Rio Olympics: How countries performed

Dominance of few sports for top medal winners continued at the Rio Olympics, even as less than half of the athletes participating brought home medals


India has shown its strength in boxing, shooting, wrestling and badminton in the Games it has participated over the years. Photo: Reuters
India has shown its strength in boxing, shooting, wrestling and badminton in the Games it has participated over the years. Photo: Reuters

Two stories which appeared in Mint (read here and here) looked at the performance of countries in Olympics and noted some patterns which could explain the results. Better performing countries getting most of their medals in a few sports, larger contingents getting more medals and host countries improving their performances were some of these patterns. Have the Rio Olympics 2016 furthered the trend? We looked at a few numbers to provide a snapshot of how countries have performed and the role of certain sports and top athletes in shoring up medal counts.

Most countries win majority of medals in few sports. Of the top 10 highest medal winners this Olympics, Canada achieved over 72% of its total medal haul from four sports—athletics (6), swimming (6), cycling (2) and diving (2). US, with 121 medals, won 77 medals or 63.6% of total from three sports—swimming, athletics and gymnastics. Among the top 10, China had the least skewed medal distribution, with only 34.3% of its medals coming from the top three sports.

One question here arises whether India should identify competitive advantages in select sports and divert resources towards developing them. For instance, India has shown its strength in boxing, shooting, wrestling and badminton in the Games it has participated over the years.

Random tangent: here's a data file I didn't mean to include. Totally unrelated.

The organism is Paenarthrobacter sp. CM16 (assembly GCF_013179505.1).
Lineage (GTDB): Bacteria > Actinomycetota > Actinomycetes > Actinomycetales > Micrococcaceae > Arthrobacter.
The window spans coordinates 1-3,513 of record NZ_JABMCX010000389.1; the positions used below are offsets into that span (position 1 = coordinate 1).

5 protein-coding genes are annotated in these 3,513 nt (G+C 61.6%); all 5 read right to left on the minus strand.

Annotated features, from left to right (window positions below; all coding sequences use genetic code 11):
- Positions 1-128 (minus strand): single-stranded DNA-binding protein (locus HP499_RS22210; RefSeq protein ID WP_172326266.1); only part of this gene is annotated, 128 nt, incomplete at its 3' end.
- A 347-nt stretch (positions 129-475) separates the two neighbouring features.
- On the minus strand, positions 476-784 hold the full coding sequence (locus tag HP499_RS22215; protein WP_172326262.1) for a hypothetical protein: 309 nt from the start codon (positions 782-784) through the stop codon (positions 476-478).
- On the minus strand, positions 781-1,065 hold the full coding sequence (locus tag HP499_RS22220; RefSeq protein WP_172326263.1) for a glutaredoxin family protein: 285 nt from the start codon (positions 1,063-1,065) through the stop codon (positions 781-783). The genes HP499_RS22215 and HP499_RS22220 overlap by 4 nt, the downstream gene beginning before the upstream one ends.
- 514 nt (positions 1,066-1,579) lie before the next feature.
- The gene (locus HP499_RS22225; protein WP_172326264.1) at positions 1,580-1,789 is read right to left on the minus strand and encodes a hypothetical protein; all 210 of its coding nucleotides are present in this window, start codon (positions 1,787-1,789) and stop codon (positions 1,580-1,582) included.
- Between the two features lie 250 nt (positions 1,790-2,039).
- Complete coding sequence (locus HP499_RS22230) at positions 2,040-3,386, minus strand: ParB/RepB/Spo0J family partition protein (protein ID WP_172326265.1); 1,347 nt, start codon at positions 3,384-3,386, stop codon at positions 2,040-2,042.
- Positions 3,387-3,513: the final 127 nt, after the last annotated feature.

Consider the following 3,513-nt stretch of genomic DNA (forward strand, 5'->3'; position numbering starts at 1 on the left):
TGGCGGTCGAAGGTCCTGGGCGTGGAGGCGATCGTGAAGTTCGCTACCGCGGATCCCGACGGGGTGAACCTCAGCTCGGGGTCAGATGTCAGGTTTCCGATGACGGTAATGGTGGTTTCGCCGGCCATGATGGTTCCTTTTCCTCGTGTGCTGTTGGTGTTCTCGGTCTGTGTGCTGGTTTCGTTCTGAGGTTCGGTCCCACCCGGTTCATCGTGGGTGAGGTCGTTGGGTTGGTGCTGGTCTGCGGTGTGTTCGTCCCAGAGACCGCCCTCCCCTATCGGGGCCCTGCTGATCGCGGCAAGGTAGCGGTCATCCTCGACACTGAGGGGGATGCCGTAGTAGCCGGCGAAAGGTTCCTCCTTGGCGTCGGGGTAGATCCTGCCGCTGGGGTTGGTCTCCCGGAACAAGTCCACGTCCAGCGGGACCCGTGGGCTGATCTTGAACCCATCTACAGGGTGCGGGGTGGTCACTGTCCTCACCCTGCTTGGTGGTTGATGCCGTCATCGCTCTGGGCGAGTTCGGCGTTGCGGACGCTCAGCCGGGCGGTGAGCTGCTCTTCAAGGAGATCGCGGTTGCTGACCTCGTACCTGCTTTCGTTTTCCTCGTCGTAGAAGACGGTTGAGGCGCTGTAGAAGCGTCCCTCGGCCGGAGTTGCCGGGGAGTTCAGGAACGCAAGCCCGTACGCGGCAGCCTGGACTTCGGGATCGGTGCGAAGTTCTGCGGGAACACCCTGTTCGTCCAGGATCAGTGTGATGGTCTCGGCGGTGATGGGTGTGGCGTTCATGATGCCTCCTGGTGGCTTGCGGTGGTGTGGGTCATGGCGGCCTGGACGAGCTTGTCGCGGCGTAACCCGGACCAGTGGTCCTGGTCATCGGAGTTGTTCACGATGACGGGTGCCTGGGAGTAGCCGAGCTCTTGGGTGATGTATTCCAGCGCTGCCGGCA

Many other reasons have been identified for India’s poor performance in Olympics. Udit Sheth, managing director of Trans Stadia, a company providing sports infrastructure, said that individual medals are a result of athletes beating all odds rather than a thriving sports culture. India needs to improve things at the grass-roots level so that there can be a pipeline of well-trained athletes across sports, added Sheth. A Mint story explained in detail how wider availability of sporting infrastructure, a functional sports policy and adequate incentives have helped the state of Haryana supply a bulk of India’s Olympians and medal winners. The lessons are clear. An effective sports policy and popular sports culture is what it takes to produce Olympians.

That said, individual performances do matter a lot. Countries also seem to bet significantly on a few athletes to push up their medal counts. Decorated athletes such as Michael Phelps bring home much more than just accolades. Data shows that the highest medal winning athletes in the top 10 countries contributed significantly to their country’s overall medal count. For instance, six of the top 10 highest medal winning athletes at the Rio Olympics came from the US, constituting over 23% of its total medal win of 121. For smaller countries, this is even more pronounced. Katinka Hosszu, who won four medals at Rio, alone constituted almost 27% of Hungary’s total medal win.

Available research shows that the bigger the contingent a country has, the higher are its chances of grabbing a medal. While that might be true, a larger share of these athletes does not win any medal, as the chart below shows.

Host countries have been known to witness a temporary surge in the number of medals they win as they are able to ensure higher participation. As against a total of 17 medals won in London Olympics 2012, Brazil won 19 medals at the Rio Olympics, with the highest increase in the number of gold medals.

India’s medal haul has been below expectations in the Rio Olympics. However, inspiring performances by some of our athletes, especially women, have earned a lot of praise. Experts have also pointed out how qualification in a lot of sports which were hitherto unheard of points towards an improvement in India’s sporting talent. For this young talent to become successful, we need to provide them with facilities before competing, not just after they win medals, said Sheth.

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